Wednesday, December 7, 2011

Report Highlights Progress on Debt Relief in Highly Indebted Poor Countries,but Challenges Remain

IDA.IMF.World Bank.Press Release No:2012/190/PREM. WASHINGTON, December 7, 2011. A joint World Bank-IMF report released today shows significant progress in reducing the debt burdens of some of the world’s poorest countries.

The report, Heavily Indebted Poor Countries (HIPC) Initiative and Multilateral Debt Relief Initiative (MDRI) –Status of Implementation and Proposals for the Future of the HIPC Initiative, shows that 36 out of 40 HIPCs have reached the debt relief decision point, the stage in which they qualify for debt relief, and 32 of them have reached the completion point, where debt is irrevocably cancelled, and also benefited from debt relief under the MDRI.

“These initiatives have been successful --there’s been a lot of progress on debt relief for very poor countries,” said Jeffrey D. Lewis, World Bank Director for Economic Policy and Debt. “Debt burdens have been lowered and more resources made available to fight poverty.”

The report, which was discussed by Board of Executive Directors of the World Bank and the Board of the IMF last week, notes that debt relief under the initiatives to the 36 post-decision point countries represents almost 35 percent of their 2010 GDP. Together with debt relief under traditional mechanisms and additional relief from Paris Club creditors, this assistance is estimated to reduce the debt burden for these countries by about 90 percent relative to pre-decision point levels. In addition, poverty reducing spending increased by more than three percentage points of GDP, on average, between 2001 and 2010, while debt service payments declined.

Nevertheless, some challenges remain. Progress toward the Millennium Development Goals (MDGs) has been uneven -- only a quarter of completion point HIPC countries are on track to meeting the MDG1 to eradicate extreme poverty and hunger. Other challenges include providing debt relief to countries that are still at the pre-decision point stage, encouraging full participation of all creditors, ensuring the full financing of both HIPC and the MDRI, and addressing the issue of commercial creditor litigation.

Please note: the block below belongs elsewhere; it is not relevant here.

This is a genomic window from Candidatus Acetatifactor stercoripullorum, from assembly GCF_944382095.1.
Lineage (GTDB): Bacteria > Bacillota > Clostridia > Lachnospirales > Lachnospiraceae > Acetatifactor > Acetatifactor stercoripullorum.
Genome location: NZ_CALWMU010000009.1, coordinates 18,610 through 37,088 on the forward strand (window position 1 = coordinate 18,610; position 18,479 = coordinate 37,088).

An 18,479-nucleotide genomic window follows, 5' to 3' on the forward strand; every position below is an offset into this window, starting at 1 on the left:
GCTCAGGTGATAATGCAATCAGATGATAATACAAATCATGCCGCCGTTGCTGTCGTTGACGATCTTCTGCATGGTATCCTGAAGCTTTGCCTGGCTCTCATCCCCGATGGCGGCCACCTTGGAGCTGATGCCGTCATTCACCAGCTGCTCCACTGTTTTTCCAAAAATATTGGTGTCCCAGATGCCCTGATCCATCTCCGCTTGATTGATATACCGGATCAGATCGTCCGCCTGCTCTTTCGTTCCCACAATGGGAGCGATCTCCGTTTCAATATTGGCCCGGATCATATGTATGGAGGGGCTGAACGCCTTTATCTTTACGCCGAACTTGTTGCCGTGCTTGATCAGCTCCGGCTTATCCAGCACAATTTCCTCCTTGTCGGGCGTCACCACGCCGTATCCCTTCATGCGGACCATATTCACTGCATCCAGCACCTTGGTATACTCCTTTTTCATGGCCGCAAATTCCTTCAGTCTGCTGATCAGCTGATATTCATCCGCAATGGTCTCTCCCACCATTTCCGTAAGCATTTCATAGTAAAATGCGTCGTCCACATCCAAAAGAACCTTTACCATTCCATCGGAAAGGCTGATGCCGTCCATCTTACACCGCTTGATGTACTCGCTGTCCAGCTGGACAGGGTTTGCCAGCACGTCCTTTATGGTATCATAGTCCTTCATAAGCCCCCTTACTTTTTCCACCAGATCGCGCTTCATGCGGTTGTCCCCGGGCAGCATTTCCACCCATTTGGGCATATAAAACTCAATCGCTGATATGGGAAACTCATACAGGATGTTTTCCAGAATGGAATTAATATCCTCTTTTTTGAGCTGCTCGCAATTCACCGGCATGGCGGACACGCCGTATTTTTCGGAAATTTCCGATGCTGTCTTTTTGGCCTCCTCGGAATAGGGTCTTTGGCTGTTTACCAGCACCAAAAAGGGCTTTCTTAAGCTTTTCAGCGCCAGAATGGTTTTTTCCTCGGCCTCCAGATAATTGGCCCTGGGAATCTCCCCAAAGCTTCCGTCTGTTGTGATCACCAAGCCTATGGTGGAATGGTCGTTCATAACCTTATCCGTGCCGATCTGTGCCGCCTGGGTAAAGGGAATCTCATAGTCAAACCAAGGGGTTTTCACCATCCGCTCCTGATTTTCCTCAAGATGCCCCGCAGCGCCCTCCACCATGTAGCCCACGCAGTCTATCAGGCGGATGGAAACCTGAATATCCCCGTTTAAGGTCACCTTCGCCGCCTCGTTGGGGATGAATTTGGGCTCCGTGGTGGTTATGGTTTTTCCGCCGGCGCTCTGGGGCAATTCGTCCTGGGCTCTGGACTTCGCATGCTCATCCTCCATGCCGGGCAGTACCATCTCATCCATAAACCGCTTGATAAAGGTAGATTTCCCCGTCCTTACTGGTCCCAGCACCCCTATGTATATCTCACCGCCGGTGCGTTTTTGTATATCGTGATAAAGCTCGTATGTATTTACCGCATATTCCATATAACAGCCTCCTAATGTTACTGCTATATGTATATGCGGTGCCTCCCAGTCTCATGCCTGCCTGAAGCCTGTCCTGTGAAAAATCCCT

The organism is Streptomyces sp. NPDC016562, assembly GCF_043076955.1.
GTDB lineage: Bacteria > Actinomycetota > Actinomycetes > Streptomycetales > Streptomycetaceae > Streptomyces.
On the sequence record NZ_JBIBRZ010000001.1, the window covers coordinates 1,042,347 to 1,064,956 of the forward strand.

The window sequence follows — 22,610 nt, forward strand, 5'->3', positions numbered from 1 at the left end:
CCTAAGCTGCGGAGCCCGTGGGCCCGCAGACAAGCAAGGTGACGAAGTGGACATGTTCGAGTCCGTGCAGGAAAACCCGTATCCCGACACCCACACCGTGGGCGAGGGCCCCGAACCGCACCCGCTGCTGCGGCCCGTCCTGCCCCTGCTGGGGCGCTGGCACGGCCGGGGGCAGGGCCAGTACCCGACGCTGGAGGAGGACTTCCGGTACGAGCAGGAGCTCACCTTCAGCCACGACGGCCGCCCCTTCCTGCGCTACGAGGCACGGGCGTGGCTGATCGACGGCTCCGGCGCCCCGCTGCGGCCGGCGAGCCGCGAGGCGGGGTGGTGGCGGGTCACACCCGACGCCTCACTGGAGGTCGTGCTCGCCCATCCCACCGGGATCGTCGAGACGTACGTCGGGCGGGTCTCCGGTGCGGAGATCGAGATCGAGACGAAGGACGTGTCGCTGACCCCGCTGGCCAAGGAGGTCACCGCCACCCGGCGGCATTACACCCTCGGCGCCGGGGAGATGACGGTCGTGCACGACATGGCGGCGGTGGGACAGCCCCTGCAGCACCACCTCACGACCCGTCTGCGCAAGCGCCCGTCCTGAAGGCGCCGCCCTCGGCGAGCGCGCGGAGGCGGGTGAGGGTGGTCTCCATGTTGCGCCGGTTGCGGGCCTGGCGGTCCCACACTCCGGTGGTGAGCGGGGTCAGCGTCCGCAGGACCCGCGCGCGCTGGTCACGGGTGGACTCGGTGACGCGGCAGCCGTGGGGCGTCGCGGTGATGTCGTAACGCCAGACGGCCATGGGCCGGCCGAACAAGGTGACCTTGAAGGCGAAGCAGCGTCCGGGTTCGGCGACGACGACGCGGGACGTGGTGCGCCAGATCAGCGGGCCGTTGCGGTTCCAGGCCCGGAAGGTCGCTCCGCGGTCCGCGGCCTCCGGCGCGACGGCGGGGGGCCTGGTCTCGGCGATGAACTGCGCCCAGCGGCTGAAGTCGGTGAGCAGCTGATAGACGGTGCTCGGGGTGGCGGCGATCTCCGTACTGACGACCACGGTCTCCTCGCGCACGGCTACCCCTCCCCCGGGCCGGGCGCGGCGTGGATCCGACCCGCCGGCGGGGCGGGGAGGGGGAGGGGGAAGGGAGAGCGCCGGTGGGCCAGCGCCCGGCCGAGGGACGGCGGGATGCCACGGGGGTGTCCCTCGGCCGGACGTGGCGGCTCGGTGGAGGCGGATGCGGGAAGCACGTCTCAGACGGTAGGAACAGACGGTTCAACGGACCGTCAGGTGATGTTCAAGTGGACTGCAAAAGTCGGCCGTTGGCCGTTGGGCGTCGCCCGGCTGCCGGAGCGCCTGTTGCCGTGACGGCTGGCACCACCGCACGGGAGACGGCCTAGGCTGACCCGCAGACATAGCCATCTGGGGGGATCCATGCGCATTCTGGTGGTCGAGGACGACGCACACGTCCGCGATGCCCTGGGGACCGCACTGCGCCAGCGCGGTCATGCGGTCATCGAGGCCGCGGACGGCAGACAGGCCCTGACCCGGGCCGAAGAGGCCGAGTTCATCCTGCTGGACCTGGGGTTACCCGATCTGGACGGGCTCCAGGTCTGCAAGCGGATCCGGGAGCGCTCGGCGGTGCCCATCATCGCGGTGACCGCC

In addition, the report recommends streamlining future reporting on debt relief and modifying the requirements for eligibility by adding end-2010 income and indebtedness criteria. With this modification, endorsed by the Board, countries like Eritrea, Somalia and Sudan would be able to access debt relief on a timetable suitable to their individual circumstances, while others like Bhutan, the Kyrgyz Republic, and Lao PDR would no longer be eligible, reflecting their improved debt outlook and decision not to pursue HIPC debt relief options.

The total cost of already committed HIPC Initiative debt relief to creditors is estimated at US$76 billion in end-2010 present value (PV) terms, while the total cost of the MDRI for the four participating multilateral creditors is estimated at US$33.8 billion in end-2010 PV terms.

The HIPC Initiative was launched by the World Bank and IMF in 1996 as a comprehensive effort to help the world's poorest, most heavily-indebted countries. It was enhanced in the fall of 1999 to provide for faster, deeper, and broader debt relief. The MDRI followed in 2005 to further reduce the debts of qualifying low-income countries and provide them with additional resources to help meet the Millennium Developments Goals (MDGs). Under the MDRI, four multilateral institutions, including the IMF and the World Bank, provide 100 percent debt relief on eligible claims of countries that reach the completion point under the enhanced HIPC Initiative.


This report aims to accomplish three objectives: (a) it provides an update on the status of implementation, impact, and costs of the Heavily Indebted Poor Country (HIPC) Initiative and the Multilateral Debt Relief Initiative (MDRI); (b) it proposes a modification of the reporting of progress under the initiatives, including the discontinuation of the annual status of implementation reports, and the preparation of periodic reports on debt vulnerabilities in low income countries (LICs), including HIPCs; and (c) it proposes a further ring-fencing of the list of countries eligible or potentially eligible for debt relief under the HIPC Initiative based on end-2010 income and indebtedness criteria.